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As a political matter, that could be a bit tricky for the conservative politicians celebrating the decision, like South Carolina Senator Lindsey Graham. The 183,000 South Carolinians projected to receive subsidies on the federal exchange there would lose their subsidies, which cover about 80 percent of the premium costs should Tuesday’s decision in Halbig be affirmed by the Supreme Court. Most of those people are probably middle or lower-middle class, since they are eligible for subsidies.

That’s a tough thing to champion, even for conservative politicians. They should also be wary of an ultimate victory for the plaintiffs in Halbig because, conservative governors would feel immense pressure to enact a state exchange to avoid the massive loss of subsidies and skyrocketing premiums.

But we’re a long way from that. The Obama administration—which has already said subsidies will continue to flow as Halbig is litigated—quickly asked for an “en banc” ruling from the entire DC Circuit Court of Appeals, which has a majority of Democratic nominees. It would likely not rule in favor of the plaintiffs, and were the Supreme Court to consider that decision, most legal experts just don’t see enough existing case law for the conservative majority to affirm the plaintiff’s view. If it does, however, Obamacare will spin badly off its axis.

 

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Detroit's Fight for Water Rights Is Showing How to Battle (and Beat) Austerity

Detroit water

Protesters rallying outside Detroit’s water department in May 2014. (KTLA)

The austerity agenda as it plays out on the ground in American cities is often so relentless in demanding cuts in public services that it is easy to imagine that it cannot be upended. And that goes double for Detroit, where Michigan Governor Rick Snyder has given his appointed “emergency manager”—rather than local elected officials—control over critical decisions regarding city operations.

But that does not mean that austerity always wins.

Last week, protests by Detroiters and allies from across the country focused local, national and international attention on the Detroit Water and Sewage Department’s program of shutting off water service for thousands of low-income families that have fallen behind in paying bills. On Friday, religious leaders and community activists were arrested after blocking trucks operated by the private contractor that was responsible for the shutoffs. At the same time, a mass march filled the streets of downtown Detroit with protesters arguing that the most vulnerable citizens of a city hard hit by deindustrialization ought not be further harmed by the loss of a basic necessity that the United Nations deems a human right.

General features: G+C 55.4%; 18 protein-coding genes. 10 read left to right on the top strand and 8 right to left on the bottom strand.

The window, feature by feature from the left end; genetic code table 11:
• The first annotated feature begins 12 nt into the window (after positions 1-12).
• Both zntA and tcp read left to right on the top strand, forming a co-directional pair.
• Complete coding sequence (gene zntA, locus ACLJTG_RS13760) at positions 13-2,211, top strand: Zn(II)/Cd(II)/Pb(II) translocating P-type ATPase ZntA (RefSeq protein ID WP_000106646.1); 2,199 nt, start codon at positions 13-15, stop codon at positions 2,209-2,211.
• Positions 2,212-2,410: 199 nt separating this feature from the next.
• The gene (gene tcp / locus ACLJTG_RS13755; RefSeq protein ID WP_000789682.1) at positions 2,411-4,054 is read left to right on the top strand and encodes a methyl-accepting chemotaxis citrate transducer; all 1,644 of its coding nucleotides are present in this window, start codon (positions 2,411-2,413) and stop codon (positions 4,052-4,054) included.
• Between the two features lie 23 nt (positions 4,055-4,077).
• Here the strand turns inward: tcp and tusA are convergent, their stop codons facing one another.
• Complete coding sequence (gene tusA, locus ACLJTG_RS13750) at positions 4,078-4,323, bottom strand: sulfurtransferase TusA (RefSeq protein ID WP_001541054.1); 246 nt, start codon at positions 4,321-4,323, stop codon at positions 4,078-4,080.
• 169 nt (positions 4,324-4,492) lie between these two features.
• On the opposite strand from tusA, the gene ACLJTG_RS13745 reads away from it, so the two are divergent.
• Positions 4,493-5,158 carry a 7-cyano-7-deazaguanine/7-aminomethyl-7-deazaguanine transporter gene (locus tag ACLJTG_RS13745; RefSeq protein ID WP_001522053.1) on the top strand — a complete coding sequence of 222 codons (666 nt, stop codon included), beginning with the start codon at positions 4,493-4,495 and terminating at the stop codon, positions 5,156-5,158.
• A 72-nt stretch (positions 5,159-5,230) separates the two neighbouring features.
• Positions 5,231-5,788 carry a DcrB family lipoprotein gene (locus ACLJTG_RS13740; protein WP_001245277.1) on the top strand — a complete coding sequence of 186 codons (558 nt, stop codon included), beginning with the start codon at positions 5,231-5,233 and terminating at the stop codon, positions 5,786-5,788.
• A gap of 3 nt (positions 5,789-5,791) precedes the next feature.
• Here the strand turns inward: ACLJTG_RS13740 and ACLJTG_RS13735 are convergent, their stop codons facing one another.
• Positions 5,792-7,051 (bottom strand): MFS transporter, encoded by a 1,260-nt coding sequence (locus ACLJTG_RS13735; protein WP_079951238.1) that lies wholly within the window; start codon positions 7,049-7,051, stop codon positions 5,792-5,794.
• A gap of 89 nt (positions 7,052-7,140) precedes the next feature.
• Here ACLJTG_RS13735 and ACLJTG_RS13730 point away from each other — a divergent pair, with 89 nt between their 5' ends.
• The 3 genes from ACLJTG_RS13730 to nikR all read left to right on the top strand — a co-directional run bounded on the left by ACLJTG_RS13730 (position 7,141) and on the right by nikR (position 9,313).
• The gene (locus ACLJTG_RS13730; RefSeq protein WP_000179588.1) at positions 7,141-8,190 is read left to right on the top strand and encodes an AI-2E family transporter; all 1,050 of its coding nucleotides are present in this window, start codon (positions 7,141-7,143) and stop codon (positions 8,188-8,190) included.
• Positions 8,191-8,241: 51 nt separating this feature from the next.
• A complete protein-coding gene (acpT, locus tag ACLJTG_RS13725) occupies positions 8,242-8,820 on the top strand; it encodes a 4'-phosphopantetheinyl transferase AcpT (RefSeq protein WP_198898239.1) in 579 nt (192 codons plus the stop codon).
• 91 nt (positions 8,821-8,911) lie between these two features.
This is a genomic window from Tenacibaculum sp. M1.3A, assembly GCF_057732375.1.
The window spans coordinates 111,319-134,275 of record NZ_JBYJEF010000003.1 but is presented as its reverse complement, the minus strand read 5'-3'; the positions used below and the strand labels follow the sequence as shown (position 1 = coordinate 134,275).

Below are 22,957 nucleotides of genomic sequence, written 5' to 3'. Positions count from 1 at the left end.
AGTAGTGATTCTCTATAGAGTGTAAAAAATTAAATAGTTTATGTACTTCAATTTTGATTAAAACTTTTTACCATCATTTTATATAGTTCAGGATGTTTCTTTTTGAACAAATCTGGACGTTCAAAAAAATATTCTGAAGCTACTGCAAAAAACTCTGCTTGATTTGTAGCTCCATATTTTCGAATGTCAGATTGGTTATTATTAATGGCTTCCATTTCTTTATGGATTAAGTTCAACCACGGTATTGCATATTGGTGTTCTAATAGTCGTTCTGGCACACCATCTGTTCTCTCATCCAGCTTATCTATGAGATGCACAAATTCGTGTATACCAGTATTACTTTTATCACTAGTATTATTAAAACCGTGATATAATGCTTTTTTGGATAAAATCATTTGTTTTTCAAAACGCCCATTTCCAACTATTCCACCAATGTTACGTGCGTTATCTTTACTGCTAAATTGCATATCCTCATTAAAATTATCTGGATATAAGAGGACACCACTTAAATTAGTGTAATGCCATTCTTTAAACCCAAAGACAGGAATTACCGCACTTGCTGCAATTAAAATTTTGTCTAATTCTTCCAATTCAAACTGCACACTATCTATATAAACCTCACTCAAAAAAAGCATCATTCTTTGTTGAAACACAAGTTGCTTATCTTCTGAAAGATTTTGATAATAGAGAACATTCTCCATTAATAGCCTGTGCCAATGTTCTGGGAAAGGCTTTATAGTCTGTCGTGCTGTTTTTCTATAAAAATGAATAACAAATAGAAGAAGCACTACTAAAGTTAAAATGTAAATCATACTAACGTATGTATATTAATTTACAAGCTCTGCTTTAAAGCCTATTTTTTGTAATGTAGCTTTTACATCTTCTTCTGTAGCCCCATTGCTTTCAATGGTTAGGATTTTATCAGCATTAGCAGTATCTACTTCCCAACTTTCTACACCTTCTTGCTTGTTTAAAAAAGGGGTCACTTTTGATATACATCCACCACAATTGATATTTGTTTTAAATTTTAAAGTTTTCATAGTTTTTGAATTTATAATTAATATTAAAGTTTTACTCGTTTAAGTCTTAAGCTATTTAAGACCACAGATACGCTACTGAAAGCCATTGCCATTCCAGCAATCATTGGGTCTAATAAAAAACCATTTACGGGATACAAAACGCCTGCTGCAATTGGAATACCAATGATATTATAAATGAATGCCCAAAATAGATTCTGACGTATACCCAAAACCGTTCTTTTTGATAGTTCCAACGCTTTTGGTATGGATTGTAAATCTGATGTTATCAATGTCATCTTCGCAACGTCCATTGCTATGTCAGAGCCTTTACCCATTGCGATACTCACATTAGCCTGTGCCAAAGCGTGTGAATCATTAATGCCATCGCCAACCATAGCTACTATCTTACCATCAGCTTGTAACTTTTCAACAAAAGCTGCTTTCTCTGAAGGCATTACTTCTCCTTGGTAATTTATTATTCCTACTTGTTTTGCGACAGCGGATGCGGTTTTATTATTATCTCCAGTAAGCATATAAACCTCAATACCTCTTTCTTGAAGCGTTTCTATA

Members of National Nurses United and the Michigan Nurses Association declared the city to be “a public health emergency zone.” And Congressman John Conyers, D-Detroit, told the crowd, “Water should be available to everybody. It shouldn’t be something that only people who can afford it can get.”

On Monday, the Water and Sewerage Department announced that it was suspending water shutoffs for fifteen days. The department says it is merely “pausing” to do more education about what it refers to as a “collection campaign” to get payment for unpaid bills from residents of a city that is itself in the midst of a bankruptcy process. Activists with the People’s Water Board coalition say, “We have a little over two weeks to make [the halt to shutoffs] permanent.”

There is actually a great deal that must be done. “The city of Detroit’s fifteen-day moratorium on water shut-offs, announced [Monday] nearly four months after the shut-offs began, is welcomed but inadequate relief for a city in which thousands of residents either have lost or face the continuing threat of losing access to water,” announced the ACLU of Michigan and the NAACP Legal Defense Fund, both of which have argued that the water shutoffs violate both civil and human rights.

That focus on civil and human rights has been central to what has developed into a powerful challenge to to a specific manifestation of austerity in Detroit—a challenge that could serve as a model for other fights on the local, state and national levels.

The decision to suspend shutoffs came just three days after the arrests and the mass march brought the issues into clear focus—as was duly noted in local media. “The decision comes after the city has put into national spotlight for a policy that has been framed as a human rights issue for low-income residents who can’t afford to pay their bills,” the Detroit Free Press explained Monday. “It also was announced on the same day that a group of Detroit residents filed a lawsuit in the city’s bankruptcy case asking U.S. Bankruptcy Judge Steven Rhodes to restore water service to residential customers.”